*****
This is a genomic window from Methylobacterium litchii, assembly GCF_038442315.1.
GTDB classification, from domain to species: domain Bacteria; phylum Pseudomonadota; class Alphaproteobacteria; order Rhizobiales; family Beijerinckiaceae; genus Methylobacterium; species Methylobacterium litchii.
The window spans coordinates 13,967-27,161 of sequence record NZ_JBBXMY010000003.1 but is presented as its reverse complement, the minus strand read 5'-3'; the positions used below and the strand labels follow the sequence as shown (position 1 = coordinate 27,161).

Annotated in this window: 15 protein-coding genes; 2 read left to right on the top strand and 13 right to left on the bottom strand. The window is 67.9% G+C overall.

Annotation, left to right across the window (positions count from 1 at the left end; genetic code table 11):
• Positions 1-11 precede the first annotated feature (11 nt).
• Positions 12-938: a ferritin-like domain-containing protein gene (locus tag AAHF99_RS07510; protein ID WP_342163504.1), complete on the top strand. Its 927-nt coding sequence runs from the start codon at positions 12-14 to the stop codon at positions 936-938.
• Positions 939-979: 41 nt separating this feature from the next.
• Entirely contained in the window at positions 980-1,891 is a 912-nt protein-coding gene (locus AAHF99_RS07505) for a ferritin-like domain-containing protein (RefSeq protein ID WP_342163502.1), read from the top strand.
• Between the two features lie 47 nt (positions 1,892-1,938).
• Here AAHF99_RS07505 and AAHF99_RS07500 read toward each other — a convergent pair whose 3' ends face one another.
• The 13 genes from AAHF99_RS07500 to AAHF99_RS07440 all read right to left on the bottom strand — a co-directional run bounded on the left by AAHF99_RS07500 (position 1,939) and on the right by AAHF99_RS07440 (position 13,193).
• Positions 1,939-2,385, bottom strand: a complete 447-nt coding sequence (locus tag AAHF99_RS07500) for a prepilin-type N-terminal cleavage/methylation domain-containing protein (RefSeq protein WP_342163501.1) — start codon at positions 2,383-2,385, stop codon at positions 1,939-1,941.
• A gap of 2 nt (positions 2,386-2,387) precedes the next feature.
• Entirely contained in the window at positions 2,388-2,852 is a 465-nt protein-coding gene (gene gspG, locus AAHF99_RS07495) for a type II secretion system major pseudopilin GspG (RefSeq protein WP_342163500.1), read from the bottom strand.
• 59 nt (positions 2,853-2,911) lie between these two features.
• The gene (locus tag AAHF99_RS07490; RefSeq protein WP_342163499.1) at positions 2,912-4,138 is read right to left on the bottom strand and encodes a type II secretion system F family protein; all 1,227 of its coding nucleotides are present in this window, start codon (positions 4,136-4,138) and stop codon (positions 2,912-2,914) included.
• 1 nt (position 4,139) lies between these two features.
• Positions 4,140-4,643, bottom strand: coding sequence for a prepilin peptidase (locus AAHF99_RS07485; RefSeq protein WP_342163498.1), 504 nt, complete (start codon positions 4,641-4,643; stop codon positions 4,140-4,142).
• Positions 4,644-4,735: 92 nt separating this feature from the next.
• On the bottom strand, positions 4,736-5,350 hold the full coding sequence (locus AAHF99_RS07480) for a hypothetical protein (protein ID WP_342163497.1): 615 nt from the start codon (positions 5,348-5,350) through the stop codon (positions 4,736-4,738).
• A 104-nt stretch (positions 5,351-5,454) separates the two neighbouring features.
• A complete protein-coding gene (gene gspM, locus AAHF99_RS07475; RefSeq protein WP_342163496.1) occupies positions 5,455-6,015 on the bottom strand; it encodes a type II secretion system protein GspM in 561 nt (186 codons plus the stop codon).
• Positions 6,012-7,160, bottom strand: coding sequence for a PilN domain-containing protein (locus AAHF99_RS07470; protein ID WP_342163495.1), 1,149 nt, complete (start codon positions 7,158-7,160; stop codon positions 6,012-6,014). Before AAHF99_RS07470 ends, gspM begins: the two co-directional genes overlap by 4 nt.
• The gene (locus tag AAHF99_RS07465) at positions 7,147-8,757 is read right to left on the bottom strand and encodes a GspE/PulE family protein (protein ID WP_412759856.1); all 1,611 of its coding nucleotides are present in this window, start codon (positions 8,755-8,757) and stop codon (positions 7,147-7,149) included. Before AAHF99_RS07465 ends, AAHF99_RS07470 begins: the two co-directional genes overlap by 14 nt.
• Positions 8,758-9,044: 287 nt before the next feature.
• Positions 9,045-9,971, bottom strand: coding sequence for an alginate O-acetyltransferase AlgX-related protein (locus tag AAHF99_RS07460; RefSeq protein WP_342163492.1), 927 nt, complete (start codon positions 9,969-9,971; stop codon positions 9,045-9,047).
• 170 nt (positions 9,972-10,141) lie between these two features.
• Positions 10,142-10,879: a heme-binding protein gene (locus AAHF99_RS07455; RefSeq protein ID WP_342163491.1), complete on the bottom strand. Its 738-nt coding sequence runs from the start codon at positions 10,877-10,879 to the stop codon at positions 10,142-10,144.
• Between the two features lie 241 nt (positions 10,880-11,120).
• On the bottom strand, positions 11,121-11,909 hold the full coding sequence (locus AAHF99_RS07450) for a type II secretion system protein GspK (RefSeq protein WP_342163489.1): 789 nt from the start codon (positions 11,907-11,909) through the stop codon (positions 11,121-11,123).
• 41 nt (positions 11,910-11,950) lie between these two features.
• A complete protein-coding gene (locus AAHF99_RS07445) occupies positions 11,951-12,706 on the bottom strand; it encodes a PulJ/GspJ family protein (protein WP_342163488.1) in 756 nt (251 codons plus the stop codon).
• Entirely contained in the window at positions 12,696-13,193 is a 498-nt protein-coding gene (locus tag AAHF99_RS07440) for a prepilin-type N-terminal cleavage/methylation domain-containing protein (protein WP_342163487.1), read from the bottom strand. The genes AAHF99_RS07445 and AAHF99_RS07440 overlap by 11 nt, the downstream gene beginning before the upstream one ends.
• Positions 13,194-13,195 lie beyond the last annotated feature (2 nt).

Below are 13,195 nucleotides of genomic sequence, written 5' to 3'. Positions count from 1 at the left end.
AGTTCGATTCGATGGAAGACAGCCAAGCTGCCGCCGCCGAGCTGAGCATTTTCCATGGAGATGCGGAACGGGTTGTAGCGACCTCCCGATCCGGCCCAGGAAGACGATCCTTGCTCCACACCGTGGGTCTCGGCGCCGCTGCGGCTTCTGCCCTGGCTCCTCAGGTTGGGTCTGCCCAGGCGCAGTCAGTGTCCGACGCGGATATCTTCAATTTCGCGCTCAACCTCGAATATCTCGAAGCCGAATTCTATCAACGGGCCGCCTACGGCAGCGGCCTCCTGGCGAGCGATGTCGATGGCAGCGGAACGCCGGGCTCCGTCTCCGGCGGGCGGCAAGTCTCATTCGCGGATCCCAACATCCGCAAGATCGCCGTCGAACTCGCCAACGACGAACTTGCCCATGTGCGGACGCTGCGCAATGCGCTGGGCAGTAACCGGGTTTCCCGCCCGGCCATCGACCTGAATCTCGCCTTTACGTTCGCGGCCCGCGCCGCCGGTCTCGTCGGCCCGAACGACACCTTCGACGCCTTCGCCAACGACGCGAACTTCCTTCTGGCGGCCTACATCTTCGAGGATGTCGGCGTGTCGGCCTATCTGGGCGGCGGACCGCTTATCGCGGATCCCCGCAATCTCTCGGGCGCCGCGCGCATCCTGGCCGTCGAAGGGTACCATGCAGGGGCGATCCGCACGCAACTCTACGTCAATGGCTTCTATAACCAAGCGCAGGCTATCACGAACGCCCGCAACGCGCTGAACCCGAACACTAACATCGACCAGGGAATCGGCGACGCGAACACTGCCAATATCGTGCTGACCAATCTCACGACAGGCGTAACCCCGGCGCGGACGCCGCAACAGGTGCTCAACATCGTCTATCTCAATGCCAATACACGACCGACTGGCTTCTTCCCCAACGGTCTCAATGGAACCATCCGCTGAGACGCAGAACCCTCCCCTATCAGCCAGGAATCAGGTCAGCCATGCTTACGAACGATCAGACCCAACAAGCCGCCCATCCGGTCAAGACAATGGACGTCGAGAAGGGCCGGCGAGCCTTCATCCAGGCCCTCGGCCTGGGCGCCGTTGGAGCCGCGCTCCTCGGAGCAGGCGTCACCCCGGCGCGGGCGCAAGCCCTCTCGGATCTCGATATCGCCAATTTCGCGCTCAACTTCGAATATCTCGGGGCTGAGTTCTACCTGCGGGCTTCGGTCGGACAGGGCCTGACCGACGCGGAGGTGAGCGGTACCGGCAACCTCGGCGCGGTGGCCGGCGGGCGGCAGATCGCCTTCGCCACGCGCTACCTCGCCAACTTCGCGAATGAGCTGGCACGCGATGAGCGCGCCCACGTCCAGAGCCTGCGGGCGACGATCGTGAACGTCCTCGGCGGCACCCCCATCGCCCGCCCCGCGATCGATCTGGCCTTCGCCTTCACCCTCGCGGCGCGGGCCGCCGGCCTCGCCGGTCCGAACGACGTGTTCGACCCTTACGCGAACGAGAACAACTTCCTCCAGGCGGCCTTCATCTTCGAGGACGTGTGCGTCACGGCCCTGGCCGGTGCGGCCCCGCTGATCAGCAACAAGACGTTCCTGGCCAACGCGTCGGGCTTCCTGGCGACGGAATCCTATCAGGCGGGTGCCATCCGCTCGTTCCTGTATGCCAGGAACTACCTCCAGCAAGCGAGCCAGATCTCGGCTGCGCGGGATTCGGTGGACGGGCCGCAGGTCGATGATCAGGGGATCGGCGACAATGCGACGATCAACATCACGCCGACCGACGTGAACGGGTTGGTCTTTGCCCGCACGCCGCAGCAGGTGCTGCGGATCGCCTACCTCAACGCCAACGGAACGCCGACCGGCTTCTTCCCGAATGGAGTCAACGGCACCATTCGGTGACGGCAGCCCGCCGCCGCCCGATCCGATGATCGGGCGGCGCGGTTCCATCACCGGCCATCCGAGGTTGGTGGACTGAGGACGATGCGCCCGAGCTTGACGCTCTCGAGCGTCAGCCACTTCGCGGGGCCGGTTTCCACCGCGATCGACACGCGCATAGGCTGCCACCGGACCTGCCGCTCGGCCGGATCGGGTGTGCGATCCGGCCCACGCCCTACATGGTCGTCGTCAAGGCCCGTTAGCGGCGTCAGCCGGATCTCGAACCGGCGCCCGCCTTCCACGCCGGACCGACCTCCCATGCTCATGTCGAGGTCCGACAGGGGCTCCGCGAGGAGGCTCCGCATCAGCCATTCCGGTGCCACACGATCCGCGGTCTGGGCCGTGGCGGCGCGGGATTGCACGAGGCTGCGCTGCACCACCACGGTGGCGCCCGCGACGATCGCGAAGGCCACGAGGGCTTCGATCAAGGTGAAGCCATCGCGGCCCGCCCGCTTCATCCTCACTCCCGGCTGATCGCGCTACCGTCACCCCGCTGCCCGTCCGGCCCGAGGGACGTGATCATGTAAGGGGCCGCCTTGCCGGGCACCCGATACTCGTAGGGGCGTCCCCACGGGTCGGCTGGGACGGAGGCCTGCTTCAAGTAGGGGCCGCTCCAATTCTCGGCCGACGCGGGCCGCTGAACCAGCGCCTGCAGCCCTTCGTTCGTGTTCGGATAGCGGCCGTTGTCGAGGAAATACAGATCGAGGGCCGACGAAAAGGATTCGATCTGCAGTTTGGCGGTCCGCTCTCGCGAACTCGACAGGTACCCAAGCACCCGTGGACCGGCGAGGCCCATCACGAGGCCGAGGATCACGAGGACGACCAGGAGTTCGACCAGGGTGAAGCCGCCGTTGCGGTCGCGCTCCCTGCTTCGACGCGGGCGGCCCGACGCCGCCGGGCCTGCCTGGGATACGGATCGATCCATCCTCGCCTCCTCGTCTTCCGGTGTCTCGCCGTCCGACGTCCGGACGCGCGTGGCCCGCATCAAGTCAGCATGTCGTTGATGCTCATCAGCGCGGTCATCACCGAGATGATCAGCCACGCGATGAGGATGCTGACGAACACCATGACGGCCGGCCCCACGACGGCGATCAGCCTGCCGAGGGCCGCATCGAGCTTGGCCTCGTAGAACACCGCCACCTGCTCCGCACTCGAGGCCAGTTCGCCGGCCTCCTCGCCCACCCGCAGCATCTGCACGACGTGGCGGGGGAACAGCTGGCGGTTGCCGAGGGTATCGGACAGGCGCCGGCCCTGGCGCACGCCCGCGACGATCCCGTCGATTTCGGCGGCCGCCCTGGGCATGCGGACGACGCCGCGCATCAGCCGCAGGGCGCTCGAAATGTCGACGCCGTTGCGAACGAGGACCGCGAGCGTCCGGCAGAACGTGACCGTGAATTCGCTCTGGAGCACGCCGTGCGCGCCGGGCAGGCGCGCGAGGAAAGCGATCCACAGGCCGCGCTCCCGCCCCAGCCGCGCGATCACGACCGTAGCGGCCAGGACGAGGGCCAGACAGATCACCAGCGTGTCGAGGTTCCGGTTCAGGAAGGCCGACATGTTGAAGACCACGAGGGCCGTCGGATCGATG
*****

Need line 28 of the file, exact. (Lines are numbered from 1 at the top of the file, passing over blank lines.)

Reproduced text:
• 170 nt (positions 9,972-10,141) lie between these two features.